For the purposes of the present invention, immunogenic gliadin oligopeptides are peptides derived during normal human digestion of gliadins and related storage proteins from dietary cereals, e.g. wheat, rye, barley, and the like, that are immunogenic in celiac disease patients, e.g., act as antigens for T cells. Immunogenic peptides are usually from about 8 to 20 amino acids in length, more usually from about 10 to 18 amino acids or longer. Such peptides may include PXP motifs. Determination of whether an oligopeptide is immunogenic for a particular patient is readily determined by standard T cell activation and other assays known to those of skill in the art. Determination of whether a candidate enzyme will digest a toxic gluten oligopeptide can be empirically determined. For example, a candidate may be combined with an oligopeptide or with a pretreated substrate comprising one or more of gliadin, hordein, secalin or avenin proteins that have been treated with physiological quantities of gastric and pancreatic proteases. In each instance, it is determined whether the enzyme is capable of cleaving the oligopeptide. The oligopeptide or protein substrates for such assays may be prepared in accordance with conventional techniques, such as synthesis, recombinant techniques, isolation from natural sources, or the like. For example, solid-phase peptide synthesis involves the successive addition of amino acids to create a linear peptide chain (see Merrifield (1963) J. Am. Chem. Soc. 85:2149-2154). Recombinant DNA technology can also be used to produce the peptide.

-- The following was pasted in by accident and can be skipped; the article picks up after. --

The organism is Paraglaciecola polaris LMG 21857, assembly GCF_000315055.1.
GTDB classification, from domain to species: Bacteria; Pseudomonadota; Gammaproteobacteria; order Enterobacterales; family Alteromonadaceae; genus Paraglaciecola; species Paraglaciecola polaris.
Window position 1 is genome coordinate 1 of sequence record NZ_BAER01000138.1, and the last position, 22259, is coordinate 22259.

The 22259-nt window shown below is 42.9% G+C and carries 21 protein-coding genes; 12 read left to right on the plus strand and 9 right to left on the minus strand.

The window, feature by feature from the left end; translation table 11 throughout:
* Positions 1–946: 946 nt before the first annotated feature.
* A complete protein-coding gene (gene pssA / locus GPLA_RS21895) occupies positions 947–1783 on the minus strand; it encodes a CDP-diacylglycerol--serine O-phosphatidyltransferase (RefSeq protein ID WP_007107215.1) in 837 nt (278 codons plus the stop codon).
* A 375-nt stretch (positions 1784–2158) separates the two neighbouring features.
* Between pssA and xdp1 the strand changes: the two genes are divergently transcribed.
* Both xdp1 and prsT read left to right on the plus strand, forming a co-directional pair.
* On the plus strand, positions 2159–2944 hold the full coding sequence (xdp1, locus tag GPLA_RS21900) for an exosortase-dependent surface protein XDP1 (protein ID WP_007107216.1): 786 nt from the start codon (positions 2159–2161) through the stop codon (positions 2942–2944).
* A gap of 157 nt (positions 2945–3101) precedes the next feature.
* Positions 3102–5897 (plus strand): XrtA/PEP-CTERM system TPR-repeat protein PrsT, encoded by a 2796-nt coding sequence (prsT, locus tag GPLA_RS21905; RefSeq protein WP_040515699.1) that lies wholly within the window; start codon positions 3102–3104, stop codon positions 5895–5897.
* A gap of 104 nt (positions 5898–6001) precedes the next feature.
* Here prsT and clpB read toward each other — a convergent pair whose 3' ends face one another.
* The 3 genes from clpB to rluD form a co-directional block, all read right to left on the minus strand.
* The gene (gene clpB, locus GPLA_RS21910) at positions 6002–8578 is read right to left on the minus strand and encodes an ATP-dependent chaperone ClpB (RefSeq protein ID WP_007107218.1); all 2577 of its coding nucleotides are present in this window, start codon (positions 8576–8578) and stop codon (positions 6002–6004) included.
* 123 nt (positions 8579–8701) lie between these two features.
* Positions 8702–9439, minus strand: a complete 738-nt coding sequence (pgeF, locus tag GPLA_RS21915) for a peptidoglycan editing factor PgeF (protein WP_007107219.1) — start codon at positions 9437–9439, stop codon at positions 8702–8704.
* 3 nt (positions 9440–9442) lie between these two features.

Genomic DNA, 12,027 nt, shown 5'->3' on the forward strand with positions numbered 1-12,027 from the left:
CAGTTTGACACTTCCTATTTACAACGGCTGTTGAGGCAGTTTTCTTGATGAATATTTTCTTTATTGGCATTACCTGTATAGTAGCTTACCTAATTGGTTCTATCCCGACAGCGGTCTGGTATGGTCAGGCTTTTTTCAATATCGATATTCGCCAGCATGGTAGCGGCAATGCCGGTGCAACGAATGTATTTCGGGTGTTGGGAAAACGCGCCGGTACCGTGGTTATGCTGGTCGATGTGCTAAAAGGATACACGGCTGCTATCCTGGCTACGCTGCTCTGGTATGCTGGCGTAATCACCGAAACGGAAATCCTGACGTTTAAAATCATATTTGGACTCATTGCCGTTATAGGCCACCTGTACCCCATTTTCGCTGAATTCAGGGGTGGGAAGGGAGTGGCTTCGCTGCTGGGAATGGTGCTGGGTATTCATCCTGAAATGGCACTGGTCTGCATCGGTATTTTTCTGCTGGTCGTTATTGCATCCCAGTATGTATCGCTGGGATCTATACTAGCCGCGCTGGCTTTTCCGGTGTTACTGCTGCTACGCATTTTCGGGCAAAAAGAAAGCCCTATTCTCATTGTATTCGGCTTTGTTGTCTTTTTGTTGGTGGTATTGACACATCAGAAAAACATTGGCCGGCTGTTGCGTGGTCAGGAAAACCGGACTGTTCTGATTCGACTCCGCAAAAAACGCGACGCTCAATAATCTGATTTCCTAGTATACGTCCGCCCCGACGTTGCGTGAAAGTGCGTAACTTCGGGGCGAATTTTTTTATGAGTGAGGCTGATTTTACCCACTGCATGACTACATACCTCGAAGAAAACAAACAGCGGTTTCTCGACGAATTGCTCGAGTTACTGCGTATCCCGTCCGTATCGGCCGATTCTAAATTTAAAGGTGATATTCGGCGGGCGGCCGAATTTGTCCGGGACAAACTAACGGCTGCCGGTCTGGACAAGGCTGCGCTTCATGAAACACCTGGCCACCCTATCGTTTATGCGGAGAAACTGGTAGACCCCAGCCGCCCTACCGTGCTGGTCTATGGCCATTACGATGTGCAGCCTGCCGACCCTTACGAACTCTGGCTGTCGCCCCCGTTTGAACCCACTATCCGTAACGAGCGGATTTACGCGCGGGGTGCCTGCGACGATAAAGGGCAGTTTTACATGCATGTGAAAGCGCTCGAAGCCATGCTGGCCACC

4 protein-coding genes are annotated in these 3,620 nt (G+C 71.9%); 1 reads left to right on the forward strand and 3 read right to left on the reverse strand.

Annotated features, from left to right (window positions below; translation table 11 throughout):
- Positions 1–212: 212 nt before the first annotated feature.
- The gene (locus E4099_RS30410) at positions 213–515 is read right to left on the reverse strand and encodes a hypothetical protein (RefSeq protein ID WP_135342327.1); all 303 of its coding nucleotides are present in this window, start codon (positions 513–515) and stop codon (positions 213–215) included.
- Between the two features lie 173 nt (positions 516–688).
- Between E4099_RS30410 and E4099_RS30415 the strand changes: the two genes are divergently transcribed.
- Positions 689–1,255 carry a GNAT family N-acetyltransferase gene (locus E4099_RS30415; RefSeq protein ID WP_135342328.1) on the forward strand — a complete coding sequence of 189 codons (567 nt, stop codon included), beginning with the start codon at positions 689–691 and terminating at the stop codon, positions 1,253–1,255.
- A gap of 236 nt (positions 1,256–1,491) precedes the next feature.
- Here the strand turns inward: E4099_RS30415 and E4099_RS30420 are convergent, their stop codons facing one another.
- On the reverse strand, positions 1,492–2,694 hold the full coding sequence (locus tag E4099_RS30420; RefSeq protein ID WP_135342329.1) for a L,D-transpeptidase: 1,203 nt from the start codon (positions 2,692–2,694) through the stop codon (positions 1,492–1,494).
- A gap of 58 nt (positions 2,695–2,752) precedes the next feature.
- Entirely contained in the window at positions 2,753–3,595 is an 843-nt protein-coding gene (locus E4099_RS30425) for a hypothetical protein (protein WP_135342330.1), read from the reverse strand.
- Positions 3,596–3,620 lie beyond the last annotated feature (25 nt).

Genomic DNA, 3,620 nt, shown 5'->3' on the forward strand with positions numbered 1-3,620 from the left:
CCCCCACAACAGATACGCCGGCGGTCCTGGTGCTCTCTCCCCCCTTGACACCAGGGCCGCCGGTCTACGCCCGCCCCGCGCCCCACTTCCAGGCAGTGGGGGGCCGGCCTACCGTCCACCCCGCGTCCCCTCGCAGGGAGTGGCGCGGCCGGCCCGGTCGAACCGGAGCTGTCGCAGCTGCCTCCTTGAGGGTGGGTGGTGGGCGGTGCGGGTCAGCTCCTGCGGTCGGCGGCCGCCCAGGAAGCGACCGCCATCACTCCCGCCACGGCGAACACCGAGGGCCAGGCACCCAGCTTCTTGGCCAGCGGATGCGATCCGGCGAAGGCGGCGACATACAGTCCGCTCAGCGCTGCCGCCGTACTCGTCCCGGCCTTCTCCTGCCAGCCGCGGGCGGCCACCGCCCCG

The level of digestion of the toxic oligopeptide can be compared to a baseline value. Gluten becomes much less toxic when it is degraded to peptides shorter than 10 amino acids in length, such as peptides of 8 amino acids, peptides of 6 amino acids, or shorter peptides. The disappearance of the starting material and/or the presence of digestion products can be monitored by conventional methods in model systems, including in vitro and in vivo assay systems. For example, a detectable marker can be conjugated to a peptide, and the change in molecular weight associated with the marker is then determined, e.g. acid precipitation, molecular weight exclusion, and the like. The baseline value can be a value for a control sample or a statistical value that is representative a control population. Various controls can be conducted to ensure that an observed activity is authentic, including running parallel reactions, positive and negative controls, dose response, and the like.